Friday, August 24, 2012

Stevens Textplication #23: Nomad Exquisite

I have a line from a poem "let's lucid dream the professional boat-naming class" that I love even though I'm fully aware nobody would have any idea what I'm talking about. It actually has to do with the well-documented fact that there are never any good names for boats (probably a vestige of the British tendency to name everything, pretentiously and badly). If only one could imagine a class where one learned how to properly and professionally name boats, the thinking went. Anyway, "Nomad Exquisite," in addition to being a great or terrible boat name depending on your perspective, is one of those poems that seems to many observers too private, too personal for elucidation (some say this about all of Stevens' poems). Stevens' relationship with Florida in these early poems was indeed shockingly personal, addressing it more often as an alluring and fickle lover than as one of these United States. He published quite a number of poems in this vein, full of exotic tropicality and poignant Northern longing. This one, as they all do, has its own special feel:
As the immense dew of Florida
Brings forth
The big-finned palm
And green vine angering for life,

As the immense dew of Florida
Brings forth hymn and hymn
From the beholder,
Beholding all these green sides
And gold sides of green sides,

And blessed mornings,
Meet for the eye of the young alligator,
And lightning colors
So, in me, comes flinging
Forms, flames, and the flakes of flames.
First, a gentle reminder that this was written in 1919 not 2012. A quick count of the number of syllables in each of these lines shows how thoroughly Stevens was resisting the English meters still conventional in his time (9,2,4,8 9,5,5,7,6 5,11,5,6,7). So many odd syllables, so erratically arranged, yet the diction (and rhythm) is one of portentous solemnity, lush with phrases such as "immense dew," "brings forth," "beholding," "hymn and hymn" (as opposed to "hymn and whore"?), "blessed mornings," "meet for the eye." It's like Milton on a bender. Notice too the progression of vowel sounds, as the "ih" and "aye" sounds of I dance with the "ee" sounds until the final line, where the a's march in and take over. And what's with all these f's, the most confused sound in the English language?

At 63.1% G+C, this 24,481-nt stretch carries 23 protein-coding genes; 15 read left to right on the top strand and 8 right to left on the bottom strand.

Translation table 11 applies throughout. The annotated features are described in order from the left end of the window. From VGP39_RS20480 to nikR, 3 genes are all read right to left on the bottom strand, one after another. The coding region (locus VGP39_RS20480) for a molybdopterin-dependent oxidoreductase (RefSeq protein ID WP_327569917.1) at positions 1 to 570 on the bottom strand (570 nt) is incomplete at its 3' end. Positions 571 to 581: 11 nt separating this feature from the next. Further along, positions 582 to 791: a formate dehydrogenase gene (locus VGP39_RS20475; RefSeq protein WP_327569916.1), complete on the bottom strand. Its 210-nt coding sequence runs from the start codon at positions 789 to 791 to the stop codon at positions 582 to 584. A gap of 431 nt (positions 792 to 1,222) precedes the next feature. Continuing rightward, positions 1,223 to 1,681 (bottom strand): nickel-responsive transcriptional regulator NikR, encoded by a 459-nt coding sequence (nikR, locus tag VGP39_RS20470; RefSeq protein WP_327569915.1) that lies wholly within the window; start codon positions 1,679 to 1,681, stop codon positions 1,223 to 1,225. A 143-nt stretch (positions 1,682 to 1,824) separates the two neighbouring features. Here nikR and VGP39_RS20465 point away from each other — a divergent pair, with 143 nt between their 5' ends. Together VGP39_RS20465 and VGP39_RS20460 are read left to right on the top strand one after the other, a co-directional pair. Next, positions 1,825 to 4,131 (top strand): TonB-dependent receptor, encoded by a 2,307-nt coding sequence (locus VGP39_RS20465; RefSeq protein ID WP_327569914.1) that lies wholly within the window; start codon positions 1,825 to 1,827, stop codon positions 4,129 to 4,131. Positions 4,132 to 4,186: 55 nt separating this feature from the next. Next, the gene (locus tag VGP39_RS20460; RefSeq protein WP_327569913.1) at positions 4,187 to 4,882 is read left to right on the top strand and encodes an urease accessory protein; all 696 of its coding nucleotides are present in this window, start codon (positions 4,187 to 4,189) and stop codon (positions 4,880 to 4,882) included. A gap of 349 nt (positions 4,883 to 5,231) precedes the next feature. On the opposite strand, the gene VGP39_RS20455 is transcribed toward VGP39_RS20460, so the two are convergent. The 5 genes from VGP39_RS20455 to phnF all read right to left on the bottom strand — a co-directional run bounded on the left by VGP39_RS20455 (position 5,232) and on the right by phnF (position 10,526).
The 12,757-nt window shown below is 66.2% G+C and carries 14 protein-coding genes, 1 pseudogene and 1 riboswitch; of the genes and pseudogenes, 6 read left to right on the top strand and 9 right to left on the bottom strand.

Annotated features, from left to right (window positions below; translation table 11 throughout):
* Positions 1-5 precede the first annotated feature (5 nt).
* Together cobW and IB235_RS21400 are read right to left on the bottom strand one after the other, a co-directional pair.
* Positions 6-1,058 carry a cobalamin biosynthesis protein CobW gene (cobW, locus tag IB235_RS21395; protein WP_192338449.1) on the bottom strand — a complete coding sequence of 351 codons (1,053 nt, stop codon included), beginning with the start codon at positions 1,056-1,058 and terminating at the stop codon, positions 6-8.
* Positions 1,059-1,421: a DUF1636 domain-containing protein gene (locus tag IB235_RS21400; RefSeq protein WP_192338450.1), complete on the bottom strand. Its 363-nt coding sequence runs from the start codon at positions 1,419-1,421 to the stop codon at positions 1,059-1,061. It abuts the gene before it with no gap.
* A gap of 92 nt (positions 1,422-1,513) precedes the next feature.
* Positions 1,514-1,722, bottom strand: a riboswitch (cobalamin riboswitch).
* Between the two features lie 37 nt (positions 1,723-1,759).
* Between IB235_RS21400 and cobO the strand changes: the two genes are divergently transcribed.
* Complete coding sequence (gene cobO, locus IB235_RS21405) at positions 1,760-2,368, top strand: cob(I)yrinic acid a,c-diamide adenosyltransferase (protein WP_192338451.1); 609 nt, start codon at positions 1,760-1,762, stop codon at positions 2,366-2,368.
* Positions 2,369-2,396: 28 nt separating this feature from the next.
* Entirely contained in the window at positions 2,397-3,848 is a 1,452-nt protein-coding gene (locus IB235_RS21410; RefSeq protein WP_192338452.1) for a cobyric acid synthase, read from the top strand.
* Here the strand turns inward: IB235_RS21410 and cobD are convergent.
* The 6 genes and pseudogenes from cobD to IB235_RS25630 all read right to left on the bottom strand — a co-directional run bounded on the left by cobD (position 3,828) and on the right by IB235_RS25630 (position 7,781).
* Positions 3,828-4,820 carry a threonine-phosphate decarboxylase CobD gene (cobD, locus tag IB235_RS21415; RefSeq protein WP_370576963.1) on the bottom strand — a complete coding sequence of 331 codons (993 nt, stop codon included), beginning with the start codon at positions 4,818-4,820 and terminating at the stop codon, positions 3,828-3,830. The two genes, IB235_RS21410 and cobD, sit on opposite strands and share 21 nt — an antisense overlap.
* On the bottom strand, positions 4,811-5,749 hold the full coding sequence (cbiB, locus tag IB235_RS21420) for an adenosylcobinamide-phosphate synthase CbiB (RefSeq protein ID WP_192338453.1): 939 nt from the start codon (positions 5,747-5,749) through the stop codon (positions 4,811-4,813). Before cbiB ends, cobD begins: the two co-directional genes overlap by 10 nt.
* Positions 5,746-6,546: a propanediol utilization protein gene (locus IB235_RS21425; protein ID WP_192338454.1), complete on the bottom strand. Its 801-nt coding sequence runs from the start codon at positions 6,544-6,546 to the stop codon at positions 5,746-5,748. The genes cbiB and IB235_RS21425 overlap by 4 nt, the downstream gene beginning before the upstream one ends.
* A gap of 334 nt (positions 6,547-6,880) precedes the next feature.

All of these poetic tricks, I would argue, are for a purpose: to create an disarming and off-putting musicality (an appeal to the South* of emotion, love, sensitivity) in order to disguise its far more prosaic (Northern) content, for the substance of the poem is nothing more than a philosophical proposition that reads something like this:
As water creates vegetation,
As the effect of water creates poetic response in the witness
So out of me comes poetry
So simple, yes, but nothing seems this straightforward in the poem itself, does it? We've got the personification of Florida as "immense dew" for one thing, allegedly non-human green vines "angering for life" (what an unexpected blend of sound and sense here, the aggressive growth of tropical plants as passion for life that mimics in sound the spindly way it grows to the human observer), a bunch of "side" dishes (suggesting how the edges of vegetation in sunlight can be distinctly green or gold or an indistinct mix), the well-timed cameo appearance of a "young alligator" (signaling both birth and death in close proximity to the poet), and the sudden appearance of lightning like one of those famous Floridian storms, so intense that the poet apparently becomes the lightning ("forms, flames and flakes of flame" also sounds like lightning - if lightning could talk - in addition to being a good description of the poet's project in general).

All this poetic license with trademark Everglades imagery (and the Florida of Stevens' time was a lot like the Everglades through and through) expresses with Poe-like hysteria how crazy it feels to be in such a strange place, all the more crazy because one can so easily become a part of it.